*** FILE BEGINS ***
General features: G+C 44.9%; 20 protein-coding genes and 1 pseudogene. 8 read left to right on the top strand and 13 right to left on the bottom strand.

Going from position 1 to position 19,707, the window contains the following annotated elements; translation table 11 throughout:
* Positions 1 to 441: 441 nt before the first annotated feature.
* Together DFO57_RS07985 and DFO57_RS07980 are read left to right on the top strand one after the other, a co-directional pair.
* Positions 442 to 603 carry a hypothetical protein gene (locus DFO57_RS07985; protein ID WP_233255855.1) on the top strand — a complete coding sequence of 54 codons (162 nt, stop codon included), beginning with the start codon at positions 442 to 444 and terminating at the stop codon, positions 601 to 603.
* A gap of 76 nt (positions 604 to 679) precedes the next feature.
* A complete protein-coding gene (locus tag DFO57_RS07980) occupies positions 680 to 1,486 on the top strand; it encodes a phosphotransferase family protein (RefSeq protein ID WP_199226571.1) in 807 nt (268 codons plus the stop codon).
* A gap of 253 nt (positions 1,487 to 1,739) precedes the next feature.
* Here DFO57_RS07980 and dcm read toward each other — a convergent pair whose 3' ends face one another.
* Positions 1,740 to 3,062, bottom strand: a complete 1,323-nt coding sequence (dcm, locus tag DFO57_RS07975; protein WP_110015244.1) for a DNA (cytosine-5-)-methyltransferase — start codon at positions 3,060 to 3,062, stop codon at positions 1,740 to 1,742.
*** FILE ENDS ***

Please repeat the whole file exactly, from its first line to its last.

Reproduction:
General features: G+C 44.9%; 20 protein-coding genes and 1 pseudogene. 8 read left to right on the top strand and 13 right to left on the bottom strand.

Going from position 1 to position 19,707, the window contains the following annotated elements; translation table 11 throughout:
* Positions 1 to 441: 441 nt before the first annotated feature.
* Together DFO57_RS07985 and DFO57_RS07980 are read left to right on the top strand one after the other, a co-directional pair.
* Positions 442 to 603 carry a hypothetical protein gene (locus DFO57_RS07985; protein ID WP_233255855.1) on the top strand — a complete coding sequence of 54 codons (162 nt, stop codon included), beginning with the start codon at positions 442 to 444 and terminating at the stop codon, positions 601 to 603.
* A gap of 76 nt (positions 604 to 679) precedes the next feature.
* A complete protein-coding gene (locus tag DFO57_RS07980) occupies positions 680 to 1,486 on the top strand; it encodes a phosphotransferase family protein (RefSeq protein ID WP_199226571.1) in 807 nt (268 codons plus the stop codon).
* A gap of 253 nt (positions 1,487 to 1,739) precedes the next feature.
* Here DFO57_RS07980 and dcm read toward each other — a convergent pair whose 3' ends face one another.
* Positions 1,740 to 3,062, bottom strand: a complete 1,323-nt coding sequence (dcm, locus tag DFO57_RS07975; protein WP_110015244.1) for a DNA (cytosine-5-)-methyltransferase — start codon at positions 3,060 to 3,062, stop codon at positions 1,740 to 1,742.